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Cannes Film Festival, 2008: "4 Nights with Anna" (Skolimowski, Poland)

Daniel Kasman
With 4 Nights with Anna the first question that comes to mind is: "Jerzy Skolimowski's first movie in almost twenty years is this?" But that question is immediately followed by the more pertinent follow-up: "Wait, what is this, exactly?"
It really is hard to say. A film of three parts, all at once, perhaps. Part one: the quirky-cute premise—common to middlebrow foreign imports films—of an eccentric expressing love from afar in a strange but endearing manner. Here, Leon (Artur Steranko) builds a long term plan of slipping crushed sleeping pills into the sugar his neighbor, Anna (Kinga Preis), uses before she goes to bed, so that he can slip in unnoticed, fix things, smell her clothing, and generally putter around with forlorn affixation.
Part two: pratfall comedy. Leon slips and slides in this movie almost as much as he moves at a kind of scamper-plod gait around his desolate Polish village. Skolimowski's zany humor, which I had forgotten about, includes Leon glancing out his window the very moment a random man gets plowed into by a random car, and, later, Leon tripping and tumbling into Anna's apartment on the night of her birthday adorned in a suit and carrying flowers.
But part three is the kicker: the vague reason Leon is attached to Anna is that he witnessed her rape several years earlier and was too stunned or too dumb to avoid being himself accused and jailed for the crime, and then raped in prison. So the eccentric romance-comedy alluded to in the film's first two components glide along in tandem with an extremely dark and purposefully unresolved motivation and tone, a strangeness which undercuts the pat regularity of Leon's conventionally unusual courtship and underlines Skolimowski's flings into surrealism.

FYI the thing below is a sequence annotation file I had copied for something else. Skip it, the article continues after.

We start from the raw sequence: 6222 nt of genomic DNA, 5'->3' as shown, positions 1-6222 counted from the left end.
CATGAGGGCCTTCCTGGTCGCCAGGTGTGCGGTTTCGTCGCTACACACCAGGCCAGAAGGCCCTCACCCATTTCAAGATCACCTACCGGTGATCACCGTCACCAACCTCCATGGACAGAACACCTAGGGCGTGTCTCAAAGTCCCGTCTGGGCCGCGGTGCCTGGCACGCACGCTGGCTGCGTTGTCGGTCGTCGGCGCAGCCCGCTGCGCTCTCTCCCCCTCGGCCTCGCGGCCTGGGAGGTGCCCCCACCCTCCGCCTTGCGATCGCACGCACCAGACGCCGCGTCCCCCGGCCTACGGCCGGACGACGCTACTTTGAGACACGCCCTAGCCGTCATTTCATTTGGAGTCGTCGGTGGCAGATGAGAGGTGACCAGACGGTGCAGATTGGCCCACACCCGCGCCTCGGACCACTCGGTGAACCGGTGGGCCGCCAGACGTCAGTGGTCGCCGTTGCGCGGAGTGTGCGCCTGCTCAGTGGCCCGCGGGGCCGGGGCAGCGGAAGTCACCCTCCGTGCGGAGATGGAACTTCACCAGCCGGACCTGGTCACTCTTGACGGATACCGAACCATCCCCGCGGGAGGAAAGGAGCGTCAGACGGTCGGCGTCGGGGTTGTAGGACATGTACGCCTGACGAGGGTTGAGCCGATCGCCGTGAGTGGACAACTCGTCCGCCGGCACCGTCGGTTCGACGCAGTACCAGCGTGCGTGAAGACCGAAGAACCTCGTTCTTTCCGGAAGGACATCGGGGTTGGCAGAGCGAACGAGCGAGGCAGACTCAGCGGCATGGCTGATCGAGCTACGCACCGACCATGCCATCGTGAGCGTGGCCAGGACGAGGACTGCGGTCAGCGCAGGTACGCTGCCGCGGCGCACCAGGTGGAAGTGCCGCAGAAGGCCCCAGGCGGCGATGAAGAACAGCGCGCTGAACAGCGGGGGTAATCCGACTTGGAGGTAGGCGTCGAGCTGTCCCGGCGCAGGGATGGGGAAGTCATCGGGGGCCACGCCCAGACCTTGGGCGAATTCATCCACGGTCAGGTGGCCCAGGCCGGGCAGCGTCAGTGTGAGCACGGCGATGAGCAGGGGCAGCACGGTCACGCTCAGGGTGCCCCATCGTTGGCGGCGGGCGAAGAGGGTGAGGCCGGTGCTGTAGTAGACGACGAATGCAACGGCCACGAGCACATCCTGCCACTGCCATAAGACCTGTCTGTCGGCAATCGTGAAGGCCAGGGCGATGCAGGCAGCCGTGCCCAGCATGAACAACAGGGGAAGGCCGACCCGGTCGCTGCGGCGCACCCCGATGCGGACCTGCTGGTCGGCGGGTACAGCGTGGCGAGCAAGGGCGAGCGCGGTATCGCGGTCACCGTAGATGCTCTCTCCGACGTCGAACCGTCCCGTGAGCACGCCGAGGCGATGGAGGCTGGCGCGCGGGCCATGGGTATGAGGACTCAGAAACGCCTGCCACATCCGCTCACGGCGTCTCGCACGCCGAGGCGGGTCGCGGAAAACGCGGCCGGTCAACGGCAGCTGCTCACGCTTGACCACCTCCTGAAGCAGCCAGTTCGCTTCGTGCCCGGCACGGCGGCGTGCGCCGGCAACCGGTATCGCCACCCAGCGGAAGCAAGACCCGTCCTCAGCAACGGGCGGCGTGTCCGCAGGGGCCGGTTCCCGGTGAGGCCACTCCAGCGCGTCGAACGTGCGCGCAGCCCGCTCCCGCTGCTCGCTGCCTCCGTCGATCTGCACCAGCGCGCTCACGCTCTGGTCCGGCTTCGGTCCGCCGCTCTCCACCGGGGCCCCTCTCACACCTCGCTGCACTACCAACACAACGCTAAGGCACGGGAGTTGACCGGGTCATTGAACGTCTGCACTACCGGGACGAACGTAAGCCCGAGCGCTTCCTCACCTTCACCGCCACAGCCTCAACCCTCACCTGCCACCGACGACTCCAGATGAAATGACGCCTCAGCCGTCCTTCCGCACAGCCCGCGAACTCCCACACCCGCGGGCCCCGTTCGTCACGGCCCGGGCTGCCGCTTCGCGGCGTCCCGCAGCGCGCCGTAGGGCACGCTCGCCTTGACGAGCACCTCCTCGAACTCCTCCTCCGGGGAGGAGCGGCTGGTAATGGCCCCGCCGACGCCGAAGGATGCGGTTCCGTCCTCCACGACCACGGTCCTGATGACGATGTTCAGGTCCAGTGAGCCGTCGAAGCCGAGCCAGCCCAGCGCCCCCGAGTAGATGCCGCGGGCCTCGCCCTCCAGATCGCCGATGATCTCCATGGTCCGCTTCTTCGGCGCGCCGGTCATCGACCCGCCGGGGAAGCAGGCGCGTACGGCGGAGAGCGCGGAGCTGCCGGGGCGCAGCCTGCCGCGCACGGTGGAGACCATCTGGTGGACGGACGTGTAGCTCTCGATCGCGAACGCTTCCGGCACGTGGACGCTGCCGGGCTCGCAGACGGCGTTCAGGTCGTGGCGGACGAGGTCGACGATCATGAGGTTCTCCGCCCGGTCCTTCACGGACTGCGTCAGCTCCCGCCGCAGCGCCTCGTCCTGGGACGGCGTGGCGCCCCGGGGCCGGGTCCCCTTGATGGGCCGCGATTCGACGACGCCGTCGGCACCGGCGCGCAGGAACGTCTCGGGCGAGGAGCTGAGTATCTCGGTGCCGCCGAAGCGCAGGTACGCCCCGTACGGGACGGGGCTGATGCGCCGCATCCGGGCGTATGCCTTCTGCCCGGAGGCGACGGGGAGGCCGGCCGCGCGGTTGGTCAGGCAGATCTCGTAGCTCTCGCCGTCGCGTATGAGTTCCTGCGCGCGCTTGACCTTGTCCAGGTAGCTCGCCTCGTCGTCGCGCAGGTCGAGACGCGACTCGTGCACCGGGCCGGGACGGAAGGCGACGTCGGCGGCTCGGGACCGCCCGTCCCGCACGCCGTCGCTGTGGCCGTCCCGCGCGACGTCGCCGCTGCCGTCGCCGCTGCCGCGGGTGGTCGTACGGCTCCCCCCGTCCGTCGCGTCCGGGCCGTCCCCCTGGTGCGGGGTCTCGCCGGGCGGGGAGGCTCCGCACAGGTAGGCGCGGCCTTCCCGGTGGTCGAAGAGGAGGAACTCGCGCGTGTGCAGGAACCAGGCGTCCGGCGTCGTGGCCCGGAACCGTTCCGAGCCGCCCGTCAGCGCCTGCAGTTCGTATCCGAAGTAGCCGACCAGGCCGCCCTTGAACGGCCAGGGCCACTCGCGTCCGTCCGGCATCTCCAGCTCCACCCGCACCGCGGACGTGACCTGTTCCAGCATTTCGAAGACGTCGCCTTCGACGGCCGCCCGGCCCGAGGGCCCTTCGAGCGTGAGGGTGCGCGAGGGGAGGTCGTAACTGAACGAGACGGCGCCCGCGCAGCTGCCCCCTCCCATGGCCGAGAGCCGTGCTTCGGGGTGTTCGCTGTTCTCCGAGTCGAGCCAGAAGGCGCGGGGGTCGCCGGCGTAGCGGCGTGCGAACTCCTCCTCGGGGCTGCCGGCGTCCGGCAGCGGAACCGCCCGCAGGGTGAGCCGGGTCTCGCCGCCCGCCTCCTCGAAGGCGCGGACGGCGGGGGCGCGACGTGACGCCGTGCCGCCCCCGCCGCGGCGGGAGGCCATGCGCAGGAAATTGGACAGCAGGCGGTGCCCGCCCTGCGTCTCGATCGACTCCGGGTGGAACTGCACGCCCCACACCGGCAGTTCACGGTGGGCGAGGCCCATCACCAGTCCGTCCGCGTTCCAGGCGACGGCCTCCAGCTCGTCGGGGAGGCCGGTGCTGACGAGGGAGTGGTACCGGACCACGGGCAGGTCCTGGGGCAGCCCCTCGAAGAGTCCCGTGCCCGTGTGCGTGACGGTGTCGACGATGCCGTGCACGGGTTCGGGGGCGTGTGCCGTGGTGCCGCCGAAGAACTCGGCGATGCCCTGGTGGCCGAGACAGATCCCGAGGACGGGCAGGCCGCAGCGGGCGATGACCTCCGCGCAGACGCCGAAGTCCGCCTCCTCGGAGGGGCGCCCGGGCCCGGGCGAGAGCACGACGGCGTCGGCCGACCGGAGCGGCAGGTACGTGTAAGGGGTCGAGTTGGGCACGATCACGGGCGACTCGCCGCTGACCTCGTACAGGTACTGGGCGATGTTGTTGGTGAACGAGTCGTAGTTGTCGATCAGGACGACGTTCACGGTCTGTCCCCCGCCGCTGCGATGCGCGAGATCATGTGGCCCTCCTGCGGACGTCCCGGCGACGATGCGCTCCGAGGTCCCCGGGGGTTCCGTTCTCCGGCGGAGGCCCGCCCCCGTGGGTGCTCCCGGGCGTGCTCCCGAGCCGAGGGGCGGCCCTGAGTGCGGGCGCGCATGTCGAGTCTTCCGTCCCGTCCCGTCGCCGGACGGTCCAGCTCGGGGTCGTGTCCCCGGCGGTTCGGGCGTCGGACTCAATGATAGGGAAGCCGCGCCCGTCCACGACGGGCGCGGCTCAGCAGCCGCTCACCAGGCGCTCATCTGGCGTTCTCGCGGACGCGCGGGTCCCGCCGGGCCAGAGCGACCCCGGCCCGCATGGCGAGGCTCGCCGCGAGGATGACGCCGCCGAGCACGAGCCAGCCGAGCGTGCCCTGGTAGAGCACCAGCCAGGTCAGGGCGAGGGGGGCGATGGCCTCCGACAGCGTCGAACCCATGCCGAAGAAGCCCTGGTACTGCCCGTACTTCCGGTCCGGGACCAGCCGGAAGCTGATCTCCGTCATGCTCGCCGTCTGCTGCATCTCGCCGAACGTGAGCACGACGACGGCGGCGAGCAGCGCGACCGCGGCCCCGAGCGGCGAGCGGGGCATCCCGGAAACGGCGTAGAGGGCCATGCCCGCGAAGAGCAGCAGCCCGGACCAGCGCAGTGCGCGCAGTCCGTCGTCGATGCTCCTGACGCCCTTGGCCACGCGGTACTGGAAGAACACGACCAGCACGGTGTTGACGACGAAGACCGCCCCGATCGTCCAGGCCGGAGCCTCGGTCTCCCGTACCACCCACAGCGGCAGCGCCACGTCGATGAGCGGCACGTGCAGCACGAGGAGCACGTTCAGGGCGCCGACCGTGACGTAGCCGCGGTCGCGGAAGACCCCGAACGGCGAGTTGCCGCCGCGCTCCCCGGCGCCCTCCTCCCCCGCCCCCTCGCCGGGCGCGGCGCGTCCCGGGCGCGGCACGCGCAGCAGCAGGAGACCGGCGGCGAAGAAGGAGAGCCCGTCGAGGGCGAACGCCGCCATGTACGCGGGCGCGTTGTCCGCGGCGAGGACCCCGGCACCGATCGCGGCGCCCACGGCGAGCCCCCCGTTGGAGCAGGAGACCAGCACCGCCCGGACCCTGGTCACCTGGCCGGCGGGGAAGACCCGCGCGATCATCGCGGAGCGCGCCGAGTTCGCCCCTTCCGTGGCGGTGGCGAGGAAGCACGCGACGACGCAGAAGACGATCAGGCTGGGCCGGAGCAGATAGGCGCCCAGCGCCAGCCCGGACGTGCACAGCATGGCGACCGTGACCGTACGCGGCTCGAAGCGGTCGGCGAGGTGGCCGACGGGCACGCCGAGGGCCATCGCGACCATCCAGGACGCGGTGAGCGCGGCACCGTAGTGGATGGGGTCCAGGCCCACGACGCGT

These occasional warped wide-angles, Leon's slips in the mud, a hand reaching into the frame to habitually, pesteringly, tap his cigarette at the ashtray—the police hassling Leon—are visions of a film undulating very slowly and very subtly under our viewing. Is Leon mad? More to the point, is the film?
Skolimowski goes deadpan not in content but in form: at points the movie is nearly indistinguishable from uninspired Eastern European gloomy/funny brethren, until one finds the bizarre underbelly creeping upward. Ellipses at the film's beginning—suggesting Leon's problem is not l'amour fou but rather that of an axe murderer—a brief pan up to a cathedral of leafless trees covering a cemetery, a change in clouds suddenly bathing Leon's walk through town in eerie radiance, Leon's many slumps into twilight and darkness, and innumerable other small inclusions in this usual-unusual shell covering 4 Nights with Anna speak towards that zanniness that is at the heart of Skolimowski's best work in the 1960s and 70s. Here, it is far more ambiguous, laden down by what seems a surprisingly regular film. But it is oddly pleasurable—a near total unfathomability beyond its surface, Skolimowski's return hints at really being far, far from what it seems.
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